What the Aurora Really Looks Like


What the Aurora Really Looks Like

Inspired by Harald Moltke - Painter of the Aurora

There are two key messages about what you see in this video:

  • All of the digital imagery is animated and displayed in real-time.
  • Colours have been de-saturated to match the visual appearance.

It's no surprise that seeing the aurora is on many people's 'bucket list'. But with the proliferation of digital images and timelapse videos of the aurora, those same people may travel with unrealistic expectations of what they will see with their own eyes.

Harald Moltke - Painter of the AuroraAfter my Aurora Adventures in Canada's Yukon Territory in 2012, I was fortunate to see paintings of the aurora made by Danish painter Harald Moltke in Copenhagen, Denmark. Between 1899-1901 Moltke was part of three science expeditions to Finland and Iceland to study the aurora. Moltke was hired by the Danish Meteorological Institute (BMI) to reproduce and convey the colours and forms of the aurora through his paintings. They have since become the most valuable and enduring result of those early science expeditions.

Unbiased by colour photographs, the first of which only appeared fifty years later, Moltke's paintings faithfully record the colours of the aurora as seen by the human eye. Inspired by these paintings, and the biography of Harald Moltke by former DMI researcher Peter Stauning, I have reprocessed my timelapse footage of the aurora I captured in the Yukon Territory in an attempt, admittedly impossible, to show the aurora as it appears to the eye.

About the Video

While the footage was recorded as timelapse sequences of short still images, I have interpolated frames in between so that it plays back in accordance with the real-time view. The active sequences were captured with exposures of 0.3 - 2 seconds, so the frame interpolation introduces some motion artefacts but conveys the real speed of the aurora's movement accurately.

Most timelapse footage of the aurora is typically 50-250 times faster than real-life. You'll need to watch this video patiently to appreciate the phenomena at its real speed. If the aurora does not appear to be moving that is because that is how it often is - a steady glow above the northern horizon with barely any hint of colour, not unlike the Milky Way. The clips with a high level of activity were mostly captured during three intense aurora storms I experienced in the course of nine weeks in the Yukon.

In low-light, our eyes effectively see in black and white (using just our rod cells) while digital sensors continue to record in colour (all pixels in the array record either red, green or blue no matter how faint the light). Image processing tends to enhance saturation even further, often shifting the colours in the process. It is impossible to take digital images and present them on a monitor perfectly matching the visual appearance. However, with reference to Moltke's paintings and my own experience of the aurora, I have tried to process this footage to convey the visual appearance of the aurora.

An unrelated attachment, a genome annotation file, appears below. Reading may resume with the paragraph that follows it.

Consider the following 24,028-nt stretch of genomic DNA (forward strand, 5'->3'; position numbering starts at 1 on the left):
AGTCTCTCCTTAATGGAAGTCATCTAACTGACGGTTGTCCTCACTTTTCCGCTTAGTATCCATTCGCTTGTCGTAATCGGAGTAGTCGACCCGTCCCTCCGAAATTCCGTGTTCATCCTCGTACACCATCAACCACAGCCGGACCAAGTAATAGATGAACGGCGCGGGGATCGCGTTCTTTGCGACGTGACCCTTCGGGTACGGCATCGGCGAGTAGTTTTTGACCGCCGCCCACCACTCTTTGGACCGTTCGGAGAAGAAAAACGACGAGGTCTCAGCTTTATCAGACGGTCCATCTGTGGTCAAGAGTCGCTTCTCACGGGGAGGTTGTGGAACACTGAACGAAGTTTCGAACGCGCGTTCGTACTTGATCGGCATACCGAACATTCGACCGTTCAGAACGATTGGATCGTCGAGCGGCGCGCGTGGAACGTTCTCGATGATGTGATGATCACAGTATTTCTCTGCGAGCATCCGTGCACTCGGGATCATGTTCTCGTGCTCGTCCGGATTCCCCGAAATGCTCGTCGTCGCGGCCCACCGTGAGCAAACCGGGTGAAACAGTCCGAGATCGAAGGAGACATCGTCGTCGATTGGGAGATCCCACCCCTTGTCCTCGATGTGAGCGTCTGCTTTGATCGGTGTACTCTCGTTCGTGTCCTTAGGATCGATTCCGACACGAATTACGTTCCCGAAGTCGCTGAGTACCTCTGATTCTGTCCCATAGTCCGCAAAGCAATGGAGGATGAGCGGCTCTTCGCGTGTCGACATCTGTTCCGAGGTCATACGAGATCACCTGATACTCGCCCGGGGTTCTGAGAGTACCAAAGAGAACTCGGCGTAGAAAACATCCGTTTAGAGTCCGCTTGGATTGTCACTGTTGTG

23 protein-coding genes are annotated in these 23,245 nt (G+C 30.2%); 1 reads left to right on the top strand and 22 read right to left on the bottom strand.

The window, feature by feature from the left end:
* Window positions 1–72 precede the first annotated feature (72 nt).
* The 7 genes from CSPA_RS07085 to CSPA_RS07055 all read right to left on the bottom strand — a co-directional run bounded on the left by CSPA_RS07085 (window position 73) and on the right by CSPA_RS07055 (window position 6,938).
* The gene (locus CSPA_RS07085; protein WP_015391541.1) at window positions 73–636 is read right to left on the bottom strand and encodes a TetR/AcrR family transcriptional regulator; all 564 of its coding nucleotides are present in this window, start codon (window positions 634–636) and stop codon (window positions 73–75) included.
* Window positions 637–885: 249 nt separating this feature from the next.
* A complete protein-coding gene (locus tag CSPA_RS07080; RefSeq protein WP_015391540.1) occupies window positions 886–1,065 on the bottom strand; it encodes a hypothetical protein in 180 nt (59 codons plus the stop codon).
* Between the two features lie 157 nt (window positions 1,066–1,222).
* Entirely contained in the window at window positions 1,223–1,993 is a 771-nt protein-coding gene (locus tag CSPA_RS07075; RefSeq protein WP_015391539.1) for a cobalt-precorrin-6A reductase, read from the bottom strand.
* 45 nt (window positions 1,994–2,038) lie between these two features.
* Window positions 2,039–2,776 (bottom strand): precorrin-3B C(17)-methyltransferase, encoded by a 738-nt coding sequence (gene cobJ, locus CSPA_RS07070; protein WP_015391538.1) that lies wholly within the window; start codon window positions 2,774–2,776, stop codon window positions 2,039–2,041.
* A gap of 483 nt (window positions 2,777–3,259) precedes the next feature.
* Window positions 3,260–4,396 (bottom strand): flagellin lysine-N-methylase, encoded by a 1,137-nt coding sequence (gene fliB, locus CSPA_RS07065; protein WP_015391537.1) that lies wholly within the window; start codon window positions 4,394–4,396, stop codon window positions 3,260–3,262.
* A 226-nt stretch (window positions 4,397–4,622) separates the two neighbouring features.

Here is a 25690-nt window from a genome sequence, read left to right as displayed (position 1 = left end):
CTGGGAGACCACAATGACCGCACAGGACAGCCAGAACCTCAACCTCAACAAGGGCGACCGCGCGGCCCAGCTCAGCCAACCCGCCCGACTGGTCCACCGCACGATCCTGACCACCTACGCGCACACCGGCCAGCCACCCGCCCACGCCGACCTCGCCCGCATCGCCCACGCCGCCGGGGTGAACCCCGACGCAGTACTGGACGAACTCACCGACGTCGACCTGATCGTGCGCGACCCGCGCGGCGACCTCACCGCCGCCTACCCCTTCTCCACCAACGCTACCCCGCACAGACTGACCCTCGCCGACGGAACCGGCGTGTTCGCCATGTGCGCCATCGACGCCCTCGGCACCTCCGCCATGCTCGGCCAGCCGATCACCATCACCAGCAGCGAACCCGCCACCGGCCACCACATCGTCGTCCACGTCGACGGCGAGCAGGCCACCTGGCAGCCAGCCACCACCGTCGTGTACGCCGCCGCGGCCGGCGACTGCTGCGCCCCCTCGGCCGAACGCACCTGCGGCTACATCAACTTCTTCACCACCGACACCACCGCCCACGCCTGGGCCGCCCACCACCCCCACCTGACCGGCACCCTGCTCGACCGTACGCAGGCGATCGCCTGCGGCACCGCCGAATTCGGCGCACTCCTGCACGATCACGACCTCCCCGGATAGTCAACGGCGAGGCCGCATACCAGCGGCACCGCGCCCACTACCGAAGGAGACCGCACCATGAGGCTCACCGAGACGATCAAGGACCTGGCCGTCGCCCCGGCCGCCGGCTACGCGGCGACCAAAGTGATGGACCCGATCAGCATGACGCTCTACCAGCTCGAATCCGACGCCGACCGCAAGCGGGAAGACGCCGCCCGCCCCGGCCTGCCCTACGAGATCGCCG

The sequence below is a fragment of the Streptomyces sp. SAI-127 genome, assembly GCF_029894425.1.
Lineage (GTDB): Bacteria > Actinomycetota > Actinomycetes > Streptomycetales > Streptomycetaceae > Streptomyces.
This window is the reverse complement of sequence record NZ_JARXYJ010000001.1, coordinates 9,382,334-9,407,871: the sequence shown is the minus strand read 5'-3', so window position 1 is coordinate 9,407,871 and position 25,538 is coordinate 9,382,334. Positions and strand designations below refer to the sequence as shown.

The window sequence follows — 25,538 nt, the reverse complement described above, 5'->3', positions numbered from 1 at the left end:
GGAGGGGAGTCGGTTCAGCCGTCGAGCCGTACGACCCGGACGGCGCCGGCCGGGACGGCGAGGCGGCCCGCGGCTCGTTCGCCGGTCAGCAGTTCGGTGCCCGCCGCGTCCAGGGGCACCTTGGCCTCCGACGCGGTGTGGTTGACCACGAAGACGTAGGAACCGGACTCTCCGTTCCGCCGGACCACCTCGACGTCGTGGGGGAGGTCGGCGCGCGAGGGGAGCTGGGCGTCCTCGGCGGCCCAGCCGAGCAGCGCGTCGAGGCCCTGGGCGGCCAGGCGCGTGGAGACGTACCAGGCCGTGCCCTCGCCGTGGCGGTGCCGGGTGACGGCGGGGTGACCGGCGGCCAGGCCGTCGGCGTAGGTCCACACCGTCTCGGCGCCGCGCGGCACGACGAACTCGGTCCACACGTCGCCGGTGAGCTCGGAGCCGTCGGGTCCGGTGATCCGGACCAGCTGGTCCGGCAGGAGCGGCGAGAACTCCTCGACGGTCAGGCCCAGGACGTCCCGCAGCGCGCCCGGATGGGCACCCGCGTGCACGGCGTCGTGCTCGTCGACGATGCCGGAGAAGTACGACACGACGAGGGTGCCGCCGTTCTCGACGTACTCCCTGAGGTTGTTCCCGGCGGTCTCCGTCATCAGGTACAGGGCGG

While aurora on average may be slower and less active than in much of this video, there are other aspects this video can't convey. Even the short exposures used in these sequences blurs some of the movement of the aurora, so rays and curtains as seen by the eye can be even more sharply structured and detailed. There are also very fast rippling effects in intense storms that are also missed here. 

Having seen Harald Moltke's paintings and read his biography, it is fascinating to find the commonality between his paintings and diary notes and faithfully processed digital footage of the aurora - clearly the aurora hasn't changed much in 115 years! The discussion below points out a few examples.

Image Processing Comparison

Note the colours of this painting, particularly the purple/violet lower edge and the similarity with the image below. For comparison, a more intensely processed image is also shown.

Harald Moltke, Iceland, 7th January 1900

Processed to match visual appearance

Annie Lake Aurora Storm

Processed for visual impact

Curtains (Draperies)

Harald Moltke - Iceland 18

Harald Moltke - Iceland, 1900

Annie Lake Aurora

Annie Lake, Yukon Territory, 14th February 2012

Piano Keys

Note the purple lower/leading edge of the bright rays - this is one of the most striking colours typically visible in high-latitude auroras.

Harald Moltke, Finland, 22nd February 1901

Harald Moltke, Finland, 22nd February 1901

Annie Lake Aurora, 14th February 2012

Annie Lake Aurora, 14th February 2012


Note again the accent colours of purple and green on some of the bright rays in both the painting and the image. These strong accent colours typically appear where movement or development is most intense as seen in the video.

Harald Moltke, Iceland , 23rd September 1899

Harald Moltke, Iceland , 23rd September 1899

Corona, 16th March 2012

Corona, 16th March 2012


Harald Moltke, Iceland, 11th November 1899

Harald Moltke, Iceland, 11th November 1899

Shallow Bay Aurora Storm, Yukon Territory, 26th January 2012

Shallow Bay Aurora Storm, Yukon Territory, 26th January 2012


Harald Moltke Biography

Harald Moltke - Painter of the Aurora is a biography written by Danish Meteorological Institute researcher Peter Stauning. My sincere thanks to Peter for arranging permission with the DMI and the Moltke family for me to use Moltke's images in the video.


The soundtrack for the video is the The Fire by The Dirt Floor, including my two very talented friends Dean and Dayna Roberts. You can listen to this track and the whole album (released in September 2015) on Soundcloud. Dean and Dayna also make beautiful South Gippsland Pinot Noir at Lithostylis.

The Dirt Floor